“We are successfully pursuing our main goal – to be connected to the Northern Europe where the largest European power market operates by 1 January 2016. Lithuania imports about two thirds of the consumed electricity, so the opportunity to purchase more electricity from Scandinavia, which is rich in hydro resources, will provide the pre-conditions for lowering the price of wholesale electricity. In Lithuania this power connection will become the synonym of opportunities to choose, competition and cooperation in electricity energy sector,” said Daivis Virbickas, CEO and Board Chairman of Litgrid, the Lithuanian electricity transmission system operator.
The last kilometres of the HVDC cable laying near the coast of Sweden were complex from a technical point of view, since the seabed of the Baltic Sea is rocky there. The excavation work of a ditch where the cable was lowered started in April. The cable will be protected by concrete blocks from the ice in winter. The submarine cable will be connected with the land cable that run 40km under the ground to the transformer substation in Nybro, where the HVDC converter is being constructed. The converter will convert the direct current to alternating current, and vice versa.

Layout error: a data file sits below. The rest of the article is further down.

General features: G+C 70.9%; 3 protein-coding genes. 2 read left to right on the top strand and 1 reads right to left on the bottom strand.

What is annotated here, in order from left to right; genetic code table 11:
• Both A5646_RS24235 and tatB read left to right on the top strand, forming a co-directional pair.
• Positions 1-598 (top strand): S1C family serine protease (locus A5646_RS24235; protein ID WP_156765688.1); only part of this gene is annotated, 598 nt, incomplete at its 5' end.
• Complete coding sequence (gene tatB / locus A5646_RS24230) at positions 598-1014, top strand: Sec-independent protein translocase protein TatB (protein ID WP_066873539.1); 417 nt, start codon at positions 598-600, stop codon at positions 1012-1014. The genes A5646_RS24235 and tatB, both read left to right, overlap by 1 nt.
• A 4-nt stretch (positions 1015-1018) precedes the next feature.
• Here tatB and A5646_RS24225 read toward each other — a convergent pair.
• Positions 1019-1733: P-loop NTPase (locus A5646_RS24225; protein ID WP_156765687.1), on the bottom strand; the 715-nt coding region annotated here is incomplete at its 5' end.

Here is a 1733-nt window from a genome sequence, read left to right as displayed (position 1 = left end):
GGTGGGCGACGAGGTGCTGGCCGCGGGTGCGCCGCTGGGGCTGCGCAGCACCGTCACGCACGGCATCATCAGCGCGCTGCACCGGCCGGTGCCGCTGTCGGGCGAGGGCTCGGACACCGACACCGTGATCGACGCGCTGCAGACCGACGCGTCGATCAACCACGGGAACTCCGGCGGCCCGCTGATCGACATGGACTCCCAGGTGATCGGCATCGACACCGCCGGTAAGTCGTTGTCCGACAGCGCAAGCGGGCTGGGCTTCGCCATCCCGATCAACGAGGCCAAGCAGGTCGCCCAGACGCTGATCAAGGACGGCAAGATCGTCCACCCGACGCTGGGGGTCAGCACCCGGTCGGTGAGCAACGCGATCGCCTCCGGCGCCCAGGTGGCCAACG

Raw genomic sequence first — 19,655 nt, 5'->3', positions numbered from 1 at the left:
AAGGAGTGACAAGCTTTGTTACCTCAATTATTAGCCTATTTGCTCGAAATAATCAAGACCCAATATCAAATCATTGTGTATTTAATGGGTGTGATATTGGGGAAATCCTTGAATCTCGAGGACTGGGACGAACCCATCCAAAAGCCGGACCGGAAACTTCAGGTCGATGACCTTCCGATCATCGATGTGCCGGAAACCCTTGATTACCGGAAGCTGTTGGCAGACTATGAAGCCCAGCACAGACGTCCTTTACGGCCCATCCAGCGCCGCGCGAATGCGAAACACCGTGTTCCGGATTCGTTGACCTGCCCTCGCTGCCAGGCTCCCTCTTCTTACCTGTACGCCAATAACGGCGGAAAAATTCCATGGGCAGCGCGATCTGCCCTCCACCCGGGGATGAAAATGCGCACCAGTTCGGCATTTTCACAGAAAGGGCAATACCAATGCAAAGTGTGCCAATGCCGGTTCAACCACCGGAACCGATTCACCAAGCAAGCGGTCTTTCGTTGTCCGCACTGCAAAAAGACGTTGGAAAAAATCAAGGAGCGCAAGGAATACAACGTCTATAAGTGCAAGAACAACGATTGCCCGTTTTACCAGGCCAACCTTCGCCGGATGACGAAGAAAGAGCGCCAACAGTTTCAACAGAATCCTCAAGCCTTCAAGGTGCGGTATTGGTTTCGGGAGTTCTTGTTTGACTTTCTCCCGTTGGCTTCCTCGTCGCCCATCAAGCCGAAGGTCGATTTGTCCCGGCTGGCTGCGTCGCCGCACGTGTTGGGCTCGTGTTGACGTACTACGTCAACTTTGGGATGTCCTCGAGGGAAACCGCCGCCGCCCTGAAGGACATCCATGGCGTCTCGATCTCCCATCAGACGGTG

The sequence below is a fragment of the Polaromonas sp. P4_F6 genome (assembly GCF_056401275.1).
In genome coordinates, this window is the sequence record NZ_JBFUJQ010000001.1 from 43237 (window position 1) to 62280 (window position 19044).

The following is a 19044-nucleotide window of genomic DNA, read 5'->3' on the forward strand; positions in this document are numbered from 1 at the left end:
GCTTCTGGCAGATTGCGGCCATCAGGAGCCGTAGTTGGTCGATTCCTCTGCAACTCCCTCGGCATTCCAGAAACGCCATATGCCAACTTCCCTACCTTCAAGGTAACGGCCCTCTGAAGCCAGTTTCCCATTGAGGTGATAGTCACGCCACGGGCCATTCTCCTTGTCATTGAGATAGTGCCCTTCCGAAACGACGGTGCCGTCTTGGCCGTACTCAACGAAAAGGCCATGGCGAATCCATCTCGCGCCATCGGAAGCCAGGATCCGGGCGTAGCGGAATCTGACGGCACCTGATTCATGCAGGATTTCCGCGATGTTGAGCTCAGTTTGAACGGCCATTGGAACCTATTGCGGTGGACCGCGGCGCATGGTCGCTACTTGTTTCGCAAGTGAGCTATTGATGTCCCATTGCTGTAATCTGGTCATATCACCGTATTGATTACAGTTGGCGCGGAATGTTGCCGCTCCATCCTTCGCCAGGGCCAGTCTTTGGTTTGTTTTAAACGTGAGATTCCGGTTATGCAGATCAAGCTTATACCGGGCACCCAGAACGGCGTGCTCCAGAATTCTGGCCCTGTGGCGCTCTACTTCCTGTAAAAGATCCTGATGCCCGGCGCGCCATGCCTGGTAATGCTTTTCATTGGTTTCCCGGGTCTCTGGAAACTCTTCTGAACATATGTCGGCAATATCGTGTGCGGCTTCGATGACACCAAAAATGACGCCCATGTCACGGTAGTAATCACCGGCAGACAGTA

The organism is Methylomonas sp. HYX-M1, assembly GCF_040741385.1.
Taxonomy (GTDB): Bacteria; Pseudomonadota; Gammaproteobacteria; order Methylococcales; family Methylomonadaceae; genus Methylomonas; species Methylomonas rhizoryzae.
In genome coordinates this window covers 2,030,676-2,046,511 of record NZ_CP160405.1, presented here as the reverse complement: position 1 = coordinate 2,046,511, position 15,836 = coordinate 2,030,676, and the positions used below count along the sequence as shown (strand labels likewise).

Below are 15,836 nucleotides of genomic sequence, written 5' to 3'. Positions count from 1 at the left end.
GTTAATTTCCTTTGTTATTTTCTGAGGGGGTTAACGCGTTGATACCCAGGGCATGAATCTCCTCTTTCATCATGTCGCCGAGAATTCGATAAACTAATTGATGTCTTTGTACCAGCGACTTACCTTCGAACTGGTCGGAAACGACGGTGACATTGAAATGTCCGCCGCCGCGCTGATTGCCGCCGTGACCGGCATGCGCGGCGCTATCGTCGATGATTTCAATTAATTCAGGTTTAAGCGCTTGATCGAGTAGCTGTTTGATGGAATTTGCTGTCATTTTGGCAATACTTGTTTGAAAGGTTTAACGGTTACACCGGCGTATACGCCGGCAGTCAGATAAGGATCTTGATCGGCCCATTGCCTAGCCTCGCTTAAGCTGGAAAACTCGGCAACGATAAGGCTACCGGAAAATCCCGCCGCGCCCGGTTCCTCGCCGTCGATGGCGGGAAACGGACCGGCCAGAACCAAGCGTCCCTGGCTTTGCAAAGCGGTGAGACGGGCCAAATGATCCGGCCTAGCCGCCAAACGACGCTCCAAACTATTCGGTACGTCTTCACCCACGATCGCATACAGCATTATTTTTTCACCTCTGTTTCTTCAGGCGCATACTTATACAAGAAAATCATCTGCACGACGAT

Starting in May, the Grand Canyon II vessel joined in the construction works in the sea. Her task is to protect the cable by applying the high pressure water jet underneath it and making it gradually sink into the seabed. These works will last throughout the summer. The places where the cable is still unprotected are guarded by vessels that signal other vessels about the cable. Currently, seven such vessels are in the Baltic Sea, with two of them operating within the Lithuanian economic zone.
The cable laying works were resumed in April this year. Last year, 250 kilometres of NordBalt cable were laid. In total, 900 km of cable were produced. Two direct current power cables and a fibre optic cable were laid in the Baltic Sea and under the ground.
NordBalt is the first Lithuanian electric power link with Scandinavia. The 453 kilometre-long cable will connect the Klaipėda and Nybro transformer substations. With a 700 megawatt capacity, the NordBalt undersea link will connect the Baltic States to the Northern Europe power infrastructure, and the ability of the Baltic States to import Scandinavian electricity will increase by 70 percent.